Negan may have swung the bat, but we won’t really see it connect until season 7. This renders all the time we spent watching the 7.9 episodes before it less valuable. In fact, the scene is such bullshit that it makes this entire half-season aggravating, which is a damn shame. While there were the aforementioned slow bits and weird bits, there were also some really good moments and individual scenes tucked in the second half of season six. But thanks to this tremendously bullshit cliffhanger, the whole damn thing ended up being less than the sum of its parts.

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The Walking Dead has no one to blame but itself for this, and I can’t help but think that its tremendous, eternal ratings success has gone to the show’s producers’ heads. Because I don’t think this cliffhanger was done because they had to, I think they just thought that Negan’s arrival alone was enough to anchor eight goddamn episodes, and the person he kills would make for a great season premiere. WRONG. I hate to use the term blue balls, but this is literally the moment that every single Walking Dead fan who ever went online to do a minute of research on her/his favorite show has been waiting for. Postponing it and teasing it so damn much is genuinely insulting.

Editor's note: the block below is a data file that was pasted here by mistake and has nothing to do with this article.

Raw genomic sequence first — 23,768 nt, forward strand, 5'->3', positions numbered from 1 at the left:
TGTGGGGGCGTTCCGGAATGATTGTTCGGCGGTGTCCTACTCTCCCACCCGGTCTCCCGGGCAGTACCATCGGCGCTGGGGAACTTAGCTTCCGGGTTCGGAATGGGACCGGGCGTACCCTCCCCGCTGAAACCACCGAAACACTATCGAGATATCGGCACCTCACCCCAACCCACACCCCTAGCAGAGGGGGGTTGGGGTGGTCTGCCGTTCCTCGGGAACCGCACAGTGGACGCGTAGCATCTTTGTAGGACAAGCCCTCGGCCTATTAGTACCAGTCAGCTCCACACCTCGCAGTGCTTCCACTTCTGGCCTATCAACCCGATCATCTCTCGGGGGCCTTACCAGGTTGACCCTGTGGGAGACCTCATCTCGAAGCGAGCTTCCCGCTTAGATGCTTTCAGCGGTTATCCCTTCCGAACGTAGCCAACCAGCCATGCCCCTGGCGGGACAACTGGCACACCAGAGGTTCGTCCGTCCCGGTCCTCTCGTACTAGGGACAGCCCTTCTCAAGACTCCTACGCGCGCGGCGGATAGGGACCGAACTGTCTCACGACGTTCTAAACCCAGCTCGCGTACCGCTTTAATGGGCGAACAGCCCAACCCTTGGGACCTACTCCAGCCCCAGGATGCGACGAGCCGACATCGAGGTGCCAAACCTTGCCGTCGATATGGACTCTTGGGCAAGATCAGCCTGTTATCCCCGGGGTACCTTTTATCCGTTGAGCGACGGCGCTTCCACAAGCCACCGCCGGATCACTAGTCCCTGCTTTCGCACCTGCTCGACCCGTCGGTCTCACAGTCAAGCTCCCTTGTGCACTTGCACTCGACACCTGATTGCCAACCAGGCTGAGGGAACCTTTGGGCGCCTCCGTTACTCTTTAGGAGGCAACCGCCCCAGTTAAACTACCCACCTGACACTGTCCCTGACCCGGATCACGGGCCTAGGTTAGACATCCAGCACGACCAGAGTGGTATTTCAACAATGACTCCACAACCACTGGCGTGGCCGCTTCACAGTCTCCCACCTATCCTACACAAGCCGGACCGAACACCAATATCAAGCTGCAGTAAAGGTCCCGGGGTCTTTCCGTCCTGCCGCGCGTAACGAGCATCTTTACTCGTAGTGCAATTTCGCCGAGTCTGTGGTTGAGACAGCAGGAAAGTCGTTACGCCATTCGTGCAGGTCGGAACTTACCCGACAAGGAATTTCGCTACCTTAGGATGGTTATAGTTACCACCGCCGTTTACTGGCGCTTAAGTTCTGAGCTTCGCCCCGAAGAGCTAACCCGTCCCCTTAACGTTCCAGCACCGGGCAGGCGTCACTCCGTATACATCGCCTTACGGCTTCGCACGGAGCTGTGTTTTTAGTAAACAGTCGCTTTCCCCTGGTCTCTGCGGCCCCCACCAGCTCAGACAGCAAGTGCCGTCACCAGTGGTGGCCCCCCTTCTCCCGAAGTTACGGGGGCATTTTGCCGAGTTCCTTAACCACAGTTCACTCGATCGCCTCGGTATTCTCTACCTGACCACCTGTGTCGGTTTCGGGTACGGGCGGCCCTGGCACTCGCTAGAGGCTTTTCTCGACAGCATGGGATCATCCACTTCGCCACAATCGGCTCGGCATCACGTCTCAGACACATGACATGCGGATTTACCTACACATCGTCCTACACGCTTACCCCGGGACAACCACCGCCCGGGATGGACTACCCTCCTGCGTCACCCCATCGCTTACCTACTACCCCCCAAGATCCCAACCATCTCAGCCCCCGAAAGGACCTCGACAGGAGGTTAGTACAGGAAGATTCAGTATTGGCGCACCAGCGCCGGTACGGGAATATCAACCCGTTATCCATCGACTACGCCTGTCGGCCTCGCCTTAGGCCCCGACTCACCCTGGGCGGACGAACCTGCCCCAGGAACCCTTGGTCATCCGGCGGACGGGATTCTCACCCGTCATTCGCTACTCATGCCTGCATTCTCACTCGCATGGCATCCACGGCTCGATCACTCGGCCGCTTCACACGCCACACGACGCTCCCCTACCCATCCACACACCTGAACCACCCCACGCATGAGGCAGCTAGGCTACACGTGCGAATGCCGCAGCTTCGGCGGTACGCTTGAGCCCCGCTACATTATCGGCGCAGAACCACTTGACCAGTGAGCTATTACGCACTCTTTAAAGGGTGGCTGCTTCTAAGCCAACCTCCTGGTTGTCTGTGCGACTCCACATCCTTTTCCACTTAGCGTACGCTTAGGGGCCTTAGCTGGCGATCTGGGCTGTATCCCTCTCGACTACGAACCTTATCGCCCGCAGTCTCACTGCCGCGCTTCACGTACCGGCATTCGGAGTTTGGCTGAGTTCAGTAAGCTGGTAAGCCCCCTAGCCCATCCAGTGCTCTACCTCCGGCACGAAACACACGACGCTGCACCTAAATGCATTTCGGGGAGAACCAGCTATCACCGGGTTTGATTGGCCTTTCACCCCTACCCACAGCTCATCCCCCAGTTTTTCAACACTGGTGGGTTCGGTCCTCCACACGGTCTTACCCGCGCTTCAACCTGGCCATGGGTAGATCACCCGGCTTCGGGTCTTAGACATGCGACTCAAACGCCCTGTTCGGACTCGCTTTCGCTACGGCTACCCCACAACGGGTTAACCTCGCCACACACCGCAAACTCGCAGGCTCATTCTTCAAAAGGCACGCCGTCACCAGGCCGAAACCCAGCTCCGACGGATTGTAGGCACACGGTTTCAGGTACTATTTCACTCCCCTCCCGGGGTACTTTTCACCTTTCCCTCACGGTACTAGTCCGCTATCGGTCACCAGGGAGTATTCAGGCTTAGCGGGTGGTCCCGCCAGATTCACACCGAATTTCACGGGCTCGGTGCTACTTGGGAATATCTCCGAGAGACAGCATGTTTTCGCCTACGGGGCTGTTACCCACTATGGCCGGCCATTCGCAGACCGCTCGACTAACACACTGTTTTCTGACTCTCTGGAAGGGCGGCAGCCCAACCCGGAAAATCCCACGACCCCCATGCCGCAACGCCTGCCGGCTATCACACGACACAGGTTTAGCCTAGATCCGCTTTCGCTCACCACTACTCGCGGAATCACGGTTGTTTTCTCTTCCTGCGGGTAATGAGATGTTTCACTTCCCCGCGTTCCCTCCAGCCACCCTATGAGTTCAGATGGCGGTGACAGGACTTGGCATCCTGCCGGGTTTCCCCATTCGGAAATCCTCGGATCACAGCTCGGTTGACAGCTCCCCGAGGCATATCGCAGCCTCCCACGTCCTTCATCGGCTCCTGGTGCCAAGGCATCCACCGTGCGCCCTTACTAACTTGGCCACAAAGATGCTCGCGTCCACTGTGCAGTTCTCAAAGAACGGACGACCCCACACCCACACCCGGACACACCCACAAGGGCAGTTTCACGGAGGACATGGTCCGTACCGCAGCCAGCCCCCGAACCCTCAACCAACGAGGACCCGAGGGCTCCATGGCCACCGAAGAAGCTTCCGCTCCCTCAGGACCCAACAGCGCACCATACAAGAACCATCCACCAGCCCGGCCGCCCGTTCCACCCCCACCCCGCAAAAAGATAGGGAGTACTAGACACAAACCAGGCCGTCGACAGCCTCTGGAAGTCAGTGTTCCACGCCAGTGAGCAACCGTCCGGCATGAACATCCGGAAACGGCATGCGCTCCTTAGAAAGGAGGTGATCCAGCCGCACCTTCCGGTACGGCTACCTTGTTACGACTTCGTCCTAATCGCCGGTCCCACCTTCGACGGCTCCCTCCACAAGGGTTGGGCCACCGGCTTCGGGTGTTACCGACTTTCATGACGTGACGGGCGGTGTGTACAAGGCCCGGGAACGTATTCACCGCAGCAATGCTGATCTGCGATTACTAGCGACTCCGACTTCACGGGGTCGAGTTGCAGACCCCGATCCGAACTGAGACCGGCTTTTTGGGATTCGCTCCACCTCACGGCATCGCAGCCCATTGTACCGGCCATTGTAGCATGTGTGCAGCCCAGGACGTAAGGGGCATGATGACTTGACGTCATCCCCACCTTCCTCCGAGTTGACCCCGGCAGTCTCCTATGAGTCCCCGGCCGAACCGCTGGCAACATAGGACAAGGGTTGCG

There’s a parallel here to be drawn with Rick, who spent the latter half of the season also thinking he could do any-goddamn-thing he wanted and it would work out, most notably starting a fight with the Saviors. He says this over and over in “Last Day on Earth,” whether he was talking about how secure Alexandria was from attack, or that Maggie would get to the doctor, or that “Hey, if we do things together, everything always works out!” Bullshit which surely would have seemed insane to anyone else listening who didn’t have a 104-degree temperature.

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Both Rick and the show not only are 100% confident they know what they’re doing, but 100% certain they can do no wrong. Rick thought he could take on the Saviors without a single consequence. The show thought it could stretch the one goddamn moment we’ve been waiting for all this damn time to a season finale and a premiere. Both were dead wrong.

Maybe… maybe now that Negan is on the scene, the show will kick back into high gear. Maybe they were worried about the show catching up to the comic, and needed to slow things down. I’m an anime fan, and that happens all the time there. No matter what, there are plenty of ways—and plenty of time—for the show to pick back up in season 7.

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However, I won’t be spending the next six months wondering which character Negan might have killed. I’ll be thinking about this finale and being irritated as shit. I’m guessing I won’t be alone.

Assorted Musings: